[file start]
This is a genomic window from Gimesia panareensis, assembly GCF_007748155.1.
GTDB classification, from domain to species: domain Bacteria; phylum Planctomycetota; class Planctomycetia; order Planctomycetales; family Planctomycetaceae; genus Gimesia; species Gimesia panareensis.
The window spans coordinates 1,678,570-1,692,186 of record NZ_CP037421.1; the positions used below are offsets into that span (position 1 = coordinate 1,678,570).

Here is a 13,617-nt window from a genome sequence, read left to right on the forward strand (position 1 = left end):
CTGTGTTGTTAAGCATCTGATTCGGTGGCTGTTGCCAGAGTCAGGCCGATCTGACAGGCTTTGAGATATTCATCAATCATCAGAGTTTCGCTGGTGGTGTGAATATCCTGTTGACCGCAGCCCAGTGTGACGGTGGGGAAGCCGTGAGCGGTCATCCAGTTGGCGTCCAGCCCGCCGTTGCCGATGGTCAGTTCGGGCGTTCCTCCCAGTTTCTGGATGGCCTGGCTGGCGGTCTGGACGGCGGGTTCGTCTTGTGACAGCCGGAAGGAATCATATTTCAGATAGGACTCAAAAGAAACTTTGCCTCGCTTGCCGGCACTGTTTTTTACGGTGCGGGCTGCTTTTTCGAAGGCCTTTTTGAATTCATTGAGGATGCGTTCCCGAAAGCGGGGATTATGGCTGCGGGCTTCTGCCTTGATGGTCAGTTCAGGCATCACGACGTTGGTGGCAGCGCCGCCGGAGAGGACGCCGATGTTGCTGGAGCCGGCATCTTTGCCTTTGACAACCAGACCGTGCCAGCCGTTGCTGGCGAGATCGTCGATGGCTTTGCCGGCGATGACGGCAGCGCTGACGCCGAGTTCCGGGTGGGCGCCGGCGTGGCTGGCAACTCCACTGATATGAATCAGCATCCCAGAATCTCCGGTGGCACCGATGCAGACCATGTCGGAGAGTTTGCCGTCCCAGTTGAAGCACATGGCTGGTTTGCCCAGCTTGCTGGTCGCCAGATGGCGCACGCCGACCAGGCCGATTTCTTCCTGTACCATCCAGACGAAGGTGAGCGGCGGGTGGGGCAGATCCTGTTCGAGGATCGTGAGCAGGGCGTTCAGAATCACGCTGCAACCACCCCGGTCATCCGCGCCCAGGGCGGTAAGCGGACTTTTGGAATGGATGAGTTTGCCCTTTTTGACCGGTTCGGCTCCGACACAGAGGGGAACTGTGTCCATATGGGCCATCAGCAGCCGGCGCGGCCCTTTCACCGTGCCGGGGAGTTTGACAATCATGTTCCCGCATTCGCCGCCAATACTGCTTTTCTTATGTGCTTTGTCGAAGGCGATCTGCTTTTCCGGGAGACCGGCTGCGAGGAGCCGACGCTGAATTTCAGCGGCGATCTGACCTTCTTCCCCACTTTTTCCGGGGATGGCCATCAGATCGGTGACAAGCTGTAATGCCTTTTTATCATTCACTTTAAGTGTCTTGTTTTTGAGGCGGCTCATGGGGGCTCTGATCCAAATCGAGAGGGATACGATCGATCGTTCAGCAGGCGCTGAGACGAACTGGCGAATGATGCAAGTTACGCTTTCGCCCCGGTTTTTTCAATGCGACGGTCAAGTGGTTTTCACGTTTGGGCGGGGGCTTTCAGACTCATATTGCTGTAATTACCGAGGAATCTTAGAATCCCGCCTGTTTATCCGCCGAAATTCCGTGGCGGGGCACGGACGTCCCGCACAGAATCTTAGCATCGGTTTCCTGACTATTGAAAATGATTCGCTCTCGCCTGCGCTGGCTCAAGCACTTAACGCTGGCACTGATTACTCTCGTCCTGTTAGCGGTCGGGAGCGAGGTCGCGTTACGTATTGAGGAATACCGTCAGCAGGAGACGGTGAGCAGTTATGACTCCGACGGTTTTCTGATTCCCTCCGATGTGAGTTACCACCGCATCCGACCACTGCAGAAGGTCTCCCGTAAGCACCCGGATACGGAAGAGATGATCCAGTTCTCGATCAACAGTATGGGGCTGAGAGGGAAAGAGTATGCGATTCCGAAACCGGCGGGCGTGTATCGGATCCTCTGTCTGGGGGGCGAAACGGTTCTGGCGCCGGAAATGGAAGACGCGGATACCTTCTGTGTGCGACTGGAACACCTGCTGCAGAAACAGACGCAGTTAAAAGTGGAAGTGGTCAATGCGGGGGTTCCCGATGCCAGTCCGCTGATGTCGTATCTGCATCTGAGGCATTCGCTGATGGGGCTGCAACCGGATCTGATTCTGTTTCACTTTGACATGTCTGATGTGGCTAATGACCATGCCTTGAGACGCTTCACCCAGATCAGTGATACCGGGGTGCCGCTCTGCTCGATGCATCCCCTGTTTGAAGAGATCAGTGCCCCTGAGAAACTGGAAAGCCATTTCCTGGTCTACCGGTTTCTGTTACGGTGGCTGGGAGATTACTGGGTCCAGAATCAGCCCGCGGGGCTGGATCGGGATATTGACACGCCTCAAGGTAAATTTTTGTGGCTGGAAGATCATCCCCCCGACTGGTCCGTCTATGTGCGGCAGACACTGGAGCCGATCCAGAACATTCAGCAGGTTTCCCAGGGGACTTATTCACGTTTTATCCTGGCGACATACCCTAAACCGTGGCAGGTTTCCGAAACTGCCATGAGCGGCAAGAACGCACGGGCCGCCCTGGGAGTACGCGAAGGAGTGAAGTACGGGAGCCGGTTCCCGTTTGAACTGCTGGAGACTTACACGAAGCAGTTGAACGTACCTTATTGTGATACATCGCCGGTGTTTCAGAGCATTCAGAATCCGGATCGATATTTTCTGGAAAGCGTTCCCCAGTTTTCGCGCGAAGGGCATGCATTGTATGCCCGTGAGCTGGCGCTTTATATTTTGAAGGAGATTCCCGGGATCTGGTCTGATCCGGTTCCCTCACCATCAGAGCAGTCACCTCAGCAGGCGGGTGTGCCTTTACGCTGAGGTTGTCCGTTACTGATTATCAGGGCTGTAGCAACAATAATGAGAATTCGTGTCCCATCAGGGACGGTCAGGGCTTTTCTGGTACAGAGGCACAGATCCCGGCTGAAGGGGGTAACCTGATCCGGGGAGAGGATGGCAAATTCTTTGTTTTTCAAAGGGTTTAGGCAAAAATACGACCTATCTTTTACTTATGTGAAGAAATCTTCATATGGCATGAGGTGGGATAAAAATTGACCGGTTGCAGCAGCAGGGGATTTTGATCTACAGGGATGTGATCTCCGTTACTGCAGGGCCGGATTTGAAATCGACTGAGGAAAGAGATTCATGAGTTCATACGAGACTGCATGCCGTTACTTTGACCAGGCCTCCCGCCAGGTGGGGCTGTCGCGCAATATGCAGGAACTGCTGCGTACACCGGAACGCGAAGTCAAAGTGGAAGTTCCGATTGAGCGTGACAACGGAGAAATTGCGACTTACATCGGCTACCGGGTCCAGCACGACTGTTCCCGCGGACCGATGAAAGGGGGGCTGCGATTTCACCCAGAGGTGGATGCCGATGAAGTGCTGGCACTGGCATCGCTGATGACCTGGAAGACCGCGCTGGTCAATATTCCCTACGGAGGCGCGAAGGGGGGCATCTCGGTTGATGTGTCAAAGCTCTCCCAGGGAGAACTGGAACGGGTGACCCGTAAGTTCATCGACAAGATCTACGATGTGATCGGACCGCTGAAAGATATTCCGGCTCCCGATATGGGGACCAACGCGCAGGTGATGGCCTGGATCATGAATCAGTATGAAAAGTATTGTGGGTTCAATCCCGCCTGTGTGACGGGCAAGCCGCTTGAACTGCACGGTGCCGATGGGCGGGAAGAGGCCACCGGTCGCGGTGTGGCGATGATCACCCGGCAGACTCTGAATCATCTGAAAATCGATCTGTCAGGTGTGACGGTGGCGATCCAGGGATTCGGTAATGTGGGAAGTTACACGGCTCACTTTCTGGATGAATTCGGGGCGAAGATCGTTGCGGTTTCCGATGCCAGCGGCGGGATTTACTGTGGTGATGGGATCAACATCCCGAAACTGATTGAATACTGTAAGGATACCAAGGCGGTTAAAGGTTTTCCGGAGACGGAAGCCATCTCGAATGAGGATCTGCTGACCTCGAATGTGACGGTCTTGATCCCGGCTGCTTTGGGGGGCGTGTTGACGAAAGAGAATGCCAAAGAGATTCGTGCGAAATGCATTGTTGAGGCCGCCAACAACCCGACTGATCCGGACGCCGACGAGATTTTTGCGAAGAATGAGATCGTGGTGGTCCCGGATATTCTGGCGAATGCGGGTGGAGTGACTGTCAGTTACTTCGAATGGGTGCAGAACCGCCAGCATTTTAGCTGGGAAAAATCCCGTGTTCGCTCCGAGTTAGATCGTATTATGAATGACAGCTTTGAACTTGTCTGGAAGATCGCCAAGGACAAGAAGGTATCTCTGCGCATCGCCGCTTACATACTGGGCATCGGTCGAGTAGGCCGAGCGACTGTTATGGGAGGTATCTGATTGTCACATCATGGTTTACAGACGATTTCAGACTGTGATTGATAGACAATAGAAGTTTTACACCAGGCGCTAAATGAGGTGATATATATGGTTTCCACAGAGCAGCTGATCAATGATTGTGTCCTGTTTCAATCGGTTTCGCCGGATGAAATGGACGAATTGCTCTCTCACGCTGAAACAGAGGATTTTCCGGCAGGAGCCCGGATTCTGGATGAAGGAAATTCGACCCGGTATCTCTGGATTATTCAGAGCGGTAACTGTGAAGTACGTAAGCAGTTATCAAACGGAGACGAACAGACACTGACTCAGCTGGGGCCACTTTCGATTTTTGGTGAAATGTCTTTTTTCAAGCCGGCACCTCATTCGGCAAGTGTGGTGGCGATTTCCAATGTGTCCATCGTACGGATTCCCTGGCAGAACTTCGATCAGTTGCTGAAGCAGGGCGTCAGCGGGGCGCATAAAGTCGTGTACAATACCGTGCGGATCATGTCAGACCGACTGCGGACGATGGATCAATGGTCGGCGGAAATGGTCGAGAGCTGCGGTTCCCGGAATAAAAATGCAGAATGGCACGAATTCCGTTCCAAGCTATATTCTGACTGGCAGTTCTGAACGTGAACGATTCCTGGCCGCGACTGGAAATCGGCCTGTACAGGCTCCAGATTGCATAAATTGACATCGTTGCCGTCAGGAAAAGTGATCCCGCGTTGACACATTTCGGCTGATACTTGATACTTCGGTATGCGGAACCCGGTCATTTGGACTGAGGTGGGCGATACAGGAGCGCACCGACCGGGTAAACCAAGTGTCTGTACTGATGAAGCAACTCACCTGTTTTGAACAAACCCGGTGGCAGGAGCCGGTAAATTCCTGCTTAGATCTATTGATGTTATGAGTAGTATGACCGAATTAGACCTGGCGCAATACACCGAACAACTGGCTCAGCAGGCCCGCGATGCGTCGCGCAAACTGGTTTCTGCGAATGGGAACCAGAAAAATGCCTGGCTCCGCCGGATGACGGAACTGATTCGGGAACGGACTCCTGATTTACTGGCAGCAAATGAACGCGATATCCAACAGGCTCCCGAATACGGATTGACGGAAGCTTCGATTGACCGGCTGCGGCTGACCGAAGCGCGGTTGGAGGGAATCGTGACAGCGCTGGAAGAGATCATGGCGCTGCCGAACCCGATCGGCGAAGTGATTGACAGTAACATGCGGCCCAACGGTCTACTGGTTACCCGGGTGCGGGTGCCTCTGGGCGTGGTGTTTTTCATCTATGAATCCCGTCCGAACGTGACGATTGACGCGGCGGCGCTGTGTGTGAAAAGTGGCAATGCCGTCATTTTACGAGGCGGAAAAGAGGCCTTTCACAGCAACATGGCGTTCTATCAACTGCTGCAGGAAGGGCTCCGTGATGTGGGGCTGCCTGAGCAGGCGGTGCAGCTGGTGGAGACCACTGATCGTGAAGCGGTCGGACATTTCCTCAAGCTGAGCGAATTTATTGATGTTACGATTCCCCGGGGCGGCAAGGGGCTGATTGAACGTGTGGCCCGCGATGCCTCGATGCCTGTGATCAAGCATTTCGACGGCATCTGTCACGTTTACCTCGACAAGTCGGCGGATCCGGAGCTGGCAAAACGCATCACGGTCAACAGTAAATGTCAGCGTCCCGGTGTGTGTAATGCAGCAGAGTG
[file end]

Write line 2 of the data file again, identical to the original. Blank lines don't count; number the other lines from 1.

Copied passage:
GTDB classification, from domain to species: domain Bacteria; phylum Planctomycetota; class Planctomycetia; order Planctomycetales; family Planctomycetaceae; genus Gimesia; species Gimesia panareensis.